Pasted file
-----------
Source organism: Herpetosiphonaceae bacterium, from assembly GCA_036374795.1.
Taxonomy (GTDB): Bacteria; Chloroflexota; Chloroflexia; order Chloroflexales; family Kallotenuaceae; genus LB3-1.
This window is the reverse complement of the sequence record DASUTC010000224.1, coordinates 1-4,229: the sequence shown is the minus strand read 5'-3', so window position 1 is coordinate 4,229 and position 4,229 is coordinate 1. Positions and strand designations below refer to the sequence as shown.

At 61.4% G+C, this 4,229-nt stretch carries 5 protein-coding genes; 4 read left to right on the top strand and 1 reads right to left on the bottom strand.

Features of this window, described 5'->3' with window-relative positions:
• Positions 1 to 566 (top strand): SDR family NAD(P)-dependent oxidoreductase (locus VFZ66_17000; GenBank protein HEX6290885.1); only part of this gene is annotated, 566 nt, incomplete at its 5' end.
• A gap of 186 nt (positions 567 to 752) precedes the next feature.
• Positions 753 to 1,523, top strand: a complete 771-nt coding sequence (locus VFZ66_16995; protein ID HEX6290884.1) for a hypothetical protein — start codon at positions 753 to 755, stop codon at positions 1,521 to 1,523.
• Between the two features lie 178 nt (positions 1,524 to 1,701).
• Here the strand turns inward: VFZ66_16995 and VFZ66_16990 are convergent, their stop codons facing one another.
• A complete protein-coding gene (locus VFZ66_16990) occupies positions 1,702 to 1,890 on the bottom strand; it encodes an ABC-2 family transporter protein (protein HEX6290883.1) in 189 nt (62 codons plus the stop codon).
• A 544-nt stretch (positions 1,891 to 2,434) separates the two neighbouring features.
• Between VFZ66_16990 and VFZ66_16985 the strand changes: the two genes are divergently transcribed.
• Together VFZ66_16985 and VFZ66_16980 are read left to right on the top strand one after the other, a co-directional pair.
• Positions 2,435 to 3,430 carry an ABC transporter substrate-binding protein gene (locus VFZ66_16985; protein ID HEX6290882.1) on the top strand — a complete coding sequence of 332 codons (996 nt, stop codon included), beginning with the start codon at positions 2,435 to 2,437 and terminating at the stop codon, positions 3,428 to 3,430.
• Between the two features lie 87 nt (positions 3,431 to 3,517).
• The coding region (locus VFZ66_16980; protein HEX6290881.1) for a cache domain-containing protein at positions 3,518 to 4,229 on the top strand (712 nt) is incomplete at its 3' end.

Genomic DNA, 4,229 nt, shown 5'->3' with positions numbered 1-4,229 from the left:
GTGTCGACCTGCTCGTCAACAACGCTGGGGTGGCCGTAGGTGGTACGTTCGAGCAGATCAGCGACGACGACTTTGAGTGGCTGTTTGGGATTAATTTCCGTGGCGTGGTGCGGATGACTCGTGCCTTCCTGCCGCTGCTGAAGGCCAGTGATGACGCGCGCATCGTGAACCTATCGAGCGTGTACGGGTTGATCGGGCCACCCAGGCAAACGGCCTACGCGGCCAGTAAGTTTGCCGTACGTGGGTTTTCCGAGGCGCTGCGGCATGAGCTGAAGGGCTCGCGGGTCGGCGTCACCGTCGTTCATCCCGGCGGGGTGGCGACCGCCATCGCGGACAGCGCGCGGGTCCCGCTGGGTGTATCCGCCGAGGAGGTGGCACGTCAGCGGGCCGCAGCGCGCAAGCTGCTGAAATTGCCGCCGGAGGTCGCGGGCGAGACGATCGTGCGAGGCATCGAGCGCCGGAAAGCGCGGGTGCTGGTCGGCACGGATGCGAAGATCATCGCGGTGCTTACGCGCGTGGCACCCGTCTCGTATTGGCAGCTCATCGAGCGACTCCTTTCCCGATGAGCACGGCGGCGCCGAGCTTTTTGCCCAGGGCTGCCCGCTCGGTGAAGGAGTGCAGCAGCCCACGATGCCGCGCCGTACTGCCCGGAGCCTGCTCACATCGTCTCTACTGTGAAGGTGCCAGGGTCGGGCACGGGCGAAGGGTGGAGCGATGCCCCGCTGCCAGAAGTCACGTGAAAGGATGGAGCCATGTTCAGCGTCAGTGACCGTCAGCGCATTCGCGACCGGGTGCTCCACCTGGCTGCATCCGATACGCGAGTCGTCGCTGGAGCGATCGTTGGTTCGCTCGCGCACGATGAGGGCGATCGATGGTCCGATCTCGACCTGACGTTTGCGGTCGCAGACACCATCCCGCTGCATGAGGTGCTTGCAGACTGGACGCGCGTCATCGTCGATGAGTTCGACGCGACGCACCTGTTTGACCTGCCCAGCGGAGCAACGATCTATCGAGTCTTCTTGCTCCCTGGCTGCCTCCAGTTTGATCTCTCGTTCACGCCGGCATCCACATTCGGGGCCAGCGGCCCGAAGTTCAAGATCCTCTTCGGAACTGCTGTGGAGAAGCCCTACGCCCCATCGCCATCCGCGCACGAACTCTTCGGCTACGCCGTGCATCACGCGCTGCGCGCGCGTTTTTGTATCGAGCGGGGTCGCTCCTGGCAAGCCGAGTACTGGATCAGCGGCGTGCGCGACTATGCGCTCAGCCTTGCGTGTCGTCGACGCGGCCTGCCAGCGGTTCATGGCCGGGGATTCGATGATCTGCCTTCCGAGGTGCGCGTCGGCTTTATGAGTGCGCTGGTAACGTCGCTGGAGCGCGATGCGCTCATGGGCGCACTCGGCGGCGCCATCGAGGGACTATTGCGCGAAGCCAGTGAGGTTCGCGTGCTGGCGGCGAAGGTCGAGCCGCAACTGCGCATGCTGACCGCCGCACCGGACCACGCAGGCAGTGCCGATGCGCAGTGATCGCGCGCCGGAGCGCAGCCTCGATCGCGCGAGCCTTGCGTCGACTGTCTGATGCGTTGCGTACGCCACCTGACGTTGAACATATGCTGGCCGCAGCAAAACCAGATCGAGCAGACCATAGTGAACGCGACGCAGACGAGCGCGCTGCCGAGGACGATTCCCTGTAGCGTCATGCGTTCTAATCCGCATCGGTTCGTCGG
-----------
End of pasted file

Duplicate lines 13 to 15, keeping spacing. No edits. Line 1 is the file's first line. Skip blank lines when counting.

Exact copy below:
• Between VFZ66_16990 and VFZ66_16985 the strand changes: the two genes are divergently transcribed.
• Together VFZ66_16985 and VFZ66_16980 are read left to right on the top strand one after the other, a co-directional pair.
• Positions 2,435 to 3,430 carry an ABC transporter substrate-binding protein gene (locus VFZ66_16985; protein ID HEX6290882.1) on the top strand — a complete coding sequence of 332 codons (996 nt, stop codon included), beginning with the start codon at positions 2,435 to 2,437 and terminating at the stop codon, positions 3,428 to 3,430.